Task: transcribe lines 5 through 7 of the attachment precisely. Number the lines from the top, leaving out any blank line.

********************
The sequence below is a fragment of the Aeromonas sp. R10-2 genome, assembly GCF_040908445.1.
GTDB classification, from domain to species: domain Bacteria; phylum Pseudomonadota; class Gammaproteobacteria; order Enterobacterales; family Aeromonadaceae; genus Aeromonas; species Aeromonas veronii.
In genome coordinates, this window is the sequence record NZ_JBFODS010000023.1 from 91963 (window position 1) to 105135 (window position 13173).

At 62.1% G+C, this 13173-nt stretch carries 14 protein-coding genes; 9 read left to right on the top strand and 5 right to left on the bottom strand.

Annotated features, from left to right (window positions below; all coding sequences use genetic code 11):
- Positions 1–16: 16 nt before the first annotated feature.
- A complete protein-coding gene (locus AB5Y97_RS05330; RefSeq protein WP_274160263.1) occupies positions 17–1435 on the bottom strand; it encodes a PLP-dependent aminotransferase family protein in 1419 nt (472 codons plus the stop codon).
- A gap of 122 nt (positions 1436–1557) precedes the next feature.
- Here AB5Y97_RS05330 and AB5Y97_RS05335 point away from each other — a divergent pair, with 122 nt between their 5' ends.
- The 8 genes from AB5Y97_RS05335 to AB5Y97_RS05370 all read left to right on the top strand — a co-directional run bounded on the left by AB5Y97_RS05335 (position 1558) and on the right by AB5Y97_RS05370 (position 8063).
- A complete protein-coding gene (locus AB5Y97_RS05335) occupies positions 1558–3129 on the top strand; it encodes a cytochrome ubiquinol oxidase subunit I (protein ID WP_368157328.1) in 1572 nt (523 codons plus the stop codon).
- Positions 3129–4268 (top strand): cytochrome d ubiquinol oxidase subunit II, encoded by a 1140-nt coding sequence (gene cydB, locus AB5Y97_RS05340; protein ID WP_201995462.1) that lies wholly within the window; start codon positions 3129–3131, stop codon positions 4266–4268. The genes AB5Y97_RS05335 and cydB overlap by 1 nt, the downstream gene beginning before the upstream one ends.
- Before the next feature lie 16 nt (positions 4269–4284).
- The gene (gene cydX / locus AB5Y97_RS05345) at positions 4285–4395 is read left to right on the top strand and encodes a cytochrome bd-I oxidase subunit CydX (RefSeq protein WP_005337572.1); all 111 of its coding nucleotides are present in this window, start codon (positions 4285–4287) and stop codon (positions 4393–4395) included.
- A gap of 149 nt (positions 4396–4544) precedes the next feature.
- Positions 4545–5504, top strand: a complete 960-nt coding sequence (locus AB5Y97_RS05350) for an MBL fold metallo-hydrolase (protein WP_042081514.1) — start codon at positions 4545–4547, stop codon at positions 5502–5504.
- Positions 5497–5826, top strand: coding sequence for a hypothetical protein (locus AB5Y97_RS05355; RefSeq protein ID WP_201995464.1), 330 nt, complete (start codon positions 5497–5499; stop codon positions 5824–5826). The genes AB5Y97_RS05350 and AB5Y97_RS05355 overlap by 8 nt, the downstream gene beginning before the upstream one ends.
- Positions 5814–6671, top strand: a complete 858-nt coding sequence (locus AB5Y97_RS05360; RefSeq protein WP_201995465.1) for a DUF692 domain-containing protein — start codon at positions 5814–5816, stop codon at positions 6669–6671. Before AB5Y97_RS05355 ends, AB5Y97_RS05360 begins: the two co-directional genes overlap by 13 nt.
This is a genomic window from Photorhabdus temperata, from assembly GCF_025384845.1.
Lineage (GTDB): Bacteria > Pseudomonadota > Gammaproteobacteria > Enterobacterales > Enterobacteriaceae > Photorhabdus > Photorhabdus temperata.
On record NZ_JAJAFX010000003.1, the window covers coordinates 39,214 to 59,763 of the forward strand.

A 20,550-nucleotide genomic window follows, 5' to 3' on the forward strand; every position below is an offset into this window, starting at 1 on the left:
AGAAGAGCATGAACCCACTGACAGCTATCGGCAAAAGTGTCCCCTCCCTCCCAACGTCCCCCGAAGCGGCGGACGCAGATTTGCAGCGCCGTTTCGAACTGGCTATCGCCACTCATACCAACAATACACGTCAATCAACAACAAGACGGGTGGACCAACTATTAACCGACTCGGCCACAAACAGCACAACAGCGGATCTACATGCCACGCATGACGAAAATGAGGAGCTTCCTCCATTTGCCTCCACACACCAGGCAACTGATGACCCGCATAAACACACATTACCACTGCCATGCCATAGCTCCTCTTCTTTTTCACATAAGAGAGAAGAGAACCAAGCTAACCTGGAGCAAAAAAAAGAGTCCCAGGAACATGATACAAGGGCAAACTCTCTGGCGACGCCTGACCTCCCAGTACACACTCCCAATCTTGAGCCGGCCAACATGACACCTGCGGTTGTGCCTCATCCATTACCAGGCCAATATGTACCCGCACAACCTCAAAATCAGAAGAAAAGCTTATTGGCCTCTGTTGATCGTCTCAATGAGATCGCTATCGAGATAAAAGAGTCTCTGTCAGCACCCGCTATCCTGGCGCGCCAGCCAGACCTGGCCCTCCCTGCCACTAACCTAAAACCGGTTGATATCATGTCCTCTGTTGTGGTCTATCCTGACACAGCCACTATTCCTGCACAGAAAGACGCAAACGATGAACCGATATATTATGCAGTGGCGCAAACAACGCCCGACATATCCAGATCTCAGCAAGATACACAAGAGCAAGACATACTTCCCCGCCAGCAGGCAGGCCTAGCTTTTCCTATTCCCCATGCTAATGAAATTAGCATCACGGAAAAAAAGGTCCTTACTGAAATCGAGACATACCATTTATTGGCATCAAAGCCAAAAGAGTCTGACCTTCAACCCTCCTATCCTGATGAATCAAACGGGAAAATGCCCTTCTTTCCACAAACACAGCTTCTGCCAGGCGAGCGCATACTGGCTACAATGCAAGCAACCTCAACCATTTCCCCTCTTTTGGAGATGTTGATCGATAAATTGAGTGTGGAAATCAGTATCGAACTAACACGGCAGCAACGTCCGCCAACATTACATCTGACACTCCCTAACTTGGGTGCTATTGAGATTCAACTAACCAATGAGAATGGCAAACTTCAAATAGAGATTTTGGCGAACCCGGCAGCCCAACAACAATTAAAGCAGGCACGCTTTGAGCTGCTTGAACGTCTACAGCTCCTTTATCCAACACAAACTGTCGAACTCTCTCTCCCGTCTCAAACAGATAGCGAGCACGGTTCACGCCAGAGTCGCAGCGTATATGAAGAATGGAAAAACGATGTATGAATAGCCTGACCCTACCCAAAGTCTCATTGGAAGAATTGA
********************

Annotated features, from left to right (window positions below; all coding sequences use genetic code 11):
- Positions 1–16: 16 nt before the first annotated feature.
- A complete protein-coding gene (locus AB5Y97_RS05330; RefSeq protein WP_274160263.1) occupies positions 17–1435 on the bottom strand; it encodes a PLP-dependent aminotransferase family protein in 1419 nt (472 codons plus the stop codon).